By 2LT Daniel Rosenfield

Who are the people that our Jewish community should look to for leadership?

Clergy? Politicians? Your Bubbe?

Millennial Jews, such as myself, are the ones who should be looked to for leadership. They are ready to take on obstacles and are not afraid to stand up for themselves, their faith, and the Jewish people.

But with the need for committed Jewish leaders in such demand, there must be a shift in the Jewish community. There must be an effort to look past the stereotypes, what we see on television, and understand why it is imperative for the Jewish youth to be a part of JWV programs and the greater community.

We want to take responsibility.

We are invested, and want to have the opportunity to create initiatives and programs that will impact our community. We are willing to learn about what it means to take responsibility – no matter how much that may be – and do more than talk about what needs to be done.

People listen to us.

With so many methods of communication at our fingertips, we know how to not just be heard – but listened to. We know the avenues where people are tuned in, and have a desire to make our message loud and clear! Even better, we do not rely on typical media. Social media runs our organizations, and Jewish organizations for youth are plugged into one another. When one idea, issue, or cause catches on within an organization, the entire Jewish community can be on board within hours.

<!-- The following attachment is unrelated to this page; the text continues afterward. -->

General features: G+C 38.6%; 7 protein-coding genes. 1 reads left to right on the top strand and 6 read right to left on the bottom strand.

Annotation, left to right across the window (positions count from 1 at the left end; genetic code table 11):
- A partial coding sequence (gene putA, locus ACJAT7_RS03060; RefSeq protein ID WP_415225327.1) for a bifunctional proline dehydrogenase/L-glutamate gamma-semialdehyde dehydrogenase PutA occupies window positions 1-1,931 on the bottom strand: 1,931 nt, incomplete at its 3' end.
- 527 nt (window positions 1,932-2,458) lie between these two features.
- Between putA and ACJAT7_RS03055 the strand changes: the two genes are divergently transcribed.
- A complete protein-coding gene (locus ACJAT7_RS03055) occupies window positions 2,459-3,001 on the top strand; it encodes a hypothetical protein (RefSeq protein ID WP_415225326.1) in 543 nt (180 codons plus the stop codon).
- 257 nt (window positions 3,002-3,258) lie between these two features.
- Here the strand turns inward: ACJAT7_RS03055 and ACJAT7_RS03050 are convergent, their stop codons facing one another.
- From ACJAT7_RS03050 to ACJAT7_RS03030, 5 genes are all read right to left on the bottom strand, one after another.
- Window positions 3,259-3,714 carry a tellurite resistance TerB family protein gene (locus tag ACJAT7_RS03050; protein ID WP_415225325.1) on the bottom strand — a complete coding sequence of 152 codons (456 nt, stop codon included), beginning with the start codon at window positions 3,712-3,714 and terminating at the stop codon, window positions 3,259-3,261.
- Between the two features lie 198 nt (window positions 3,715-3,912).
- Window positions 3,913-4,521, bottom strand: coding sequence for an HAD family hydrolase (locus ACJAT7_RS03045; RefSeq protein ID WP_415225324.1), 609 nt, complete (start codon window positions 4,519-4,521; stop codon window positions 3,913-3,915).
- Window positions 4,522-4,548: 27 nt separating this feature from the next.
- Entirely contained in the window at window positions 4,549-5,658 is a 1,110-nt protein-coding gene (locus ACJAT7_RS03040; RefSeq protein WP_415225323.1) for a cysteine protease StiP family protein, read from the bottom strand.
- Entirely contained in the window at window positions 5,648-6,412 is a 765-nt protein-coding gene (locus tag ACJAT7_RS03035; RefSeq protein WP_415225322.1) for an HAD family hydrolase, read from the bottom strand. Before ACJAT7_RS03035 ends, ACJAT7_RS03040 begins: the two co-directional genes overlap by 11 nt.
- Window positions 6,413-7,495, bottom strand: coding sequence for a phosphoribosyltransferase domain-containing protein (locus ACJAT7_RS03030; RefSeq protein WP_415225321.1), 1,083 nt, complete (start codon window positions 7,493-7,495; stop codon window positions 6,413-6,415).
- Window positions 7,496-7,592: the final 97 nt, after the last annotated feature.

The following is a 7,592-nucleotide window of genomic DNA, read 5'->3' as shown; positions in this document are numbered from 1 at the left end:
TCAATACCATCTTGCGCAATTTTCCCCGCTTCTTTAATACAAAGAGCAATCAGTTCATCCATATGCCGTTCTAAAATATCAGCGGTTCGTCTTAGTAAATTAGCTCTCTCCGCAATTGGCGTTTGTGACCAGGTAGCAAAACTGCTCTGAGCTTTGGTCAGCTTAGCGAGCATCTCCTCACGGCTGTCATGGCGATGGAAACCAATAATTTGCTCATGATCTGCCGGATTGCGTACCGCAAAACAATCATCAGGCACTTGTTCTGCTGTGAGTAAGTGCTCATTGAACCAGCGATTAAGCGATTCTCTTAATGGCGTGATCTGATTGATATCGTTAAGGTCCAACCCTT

We want a challenge.

We do not want it easy. We want to live up to the expectations of others, and more importantly, those we set for ourselves. Amongst Jewish youth groups, there is constant competition for how much can be raised for philanthropy. At Hillels across the nation, young Jews challenge one another for how many students they can engage and bring into Jewish programming. There is a hunger for success that you will not find amongst any other group.

We want to improve.

Millennials, no matter how brilliant we are, are always seeking ways to get better. We are hungry for educational trips, such as Birthright Israel, or personalized learning, such as Chabad’s Sinai Scholars. Young Jews are effective because we know that we must constantly sharpen our skills and knowledge base to compete and provide an edge that is needed in our world.

As I begin my first assignment as an Air Force Public Affairs Officer, I cherish the memories made and the lessons learned as a growing leader of my Jewish community. From fundraising to writing to program planning and more, so much of my leadership experience was because members of the Jewish community invested in me. They saw the potential in younger Jews and provided unmatched opportunities. They made a place for young Jews and created a path for their success.

At your next Post gathering, I urge you to spend a few minutes discussing how you can engage young Jews – especially those planning on wearing the same uniform that you so bravely wore. By passing on your lessons and laying the foundation for us, together we can strengthen the Jewish people.

Your Bubbe would be proud.

Second Lieutenant Daniel Rosenfield will be a public affairs officer stationed at Ellsworth AFB, South Dakota. He is an in-service member of Jewish War Veterans Post #256 out of Dallas, Texas.

Volume 71. Number 3. Fall 2017

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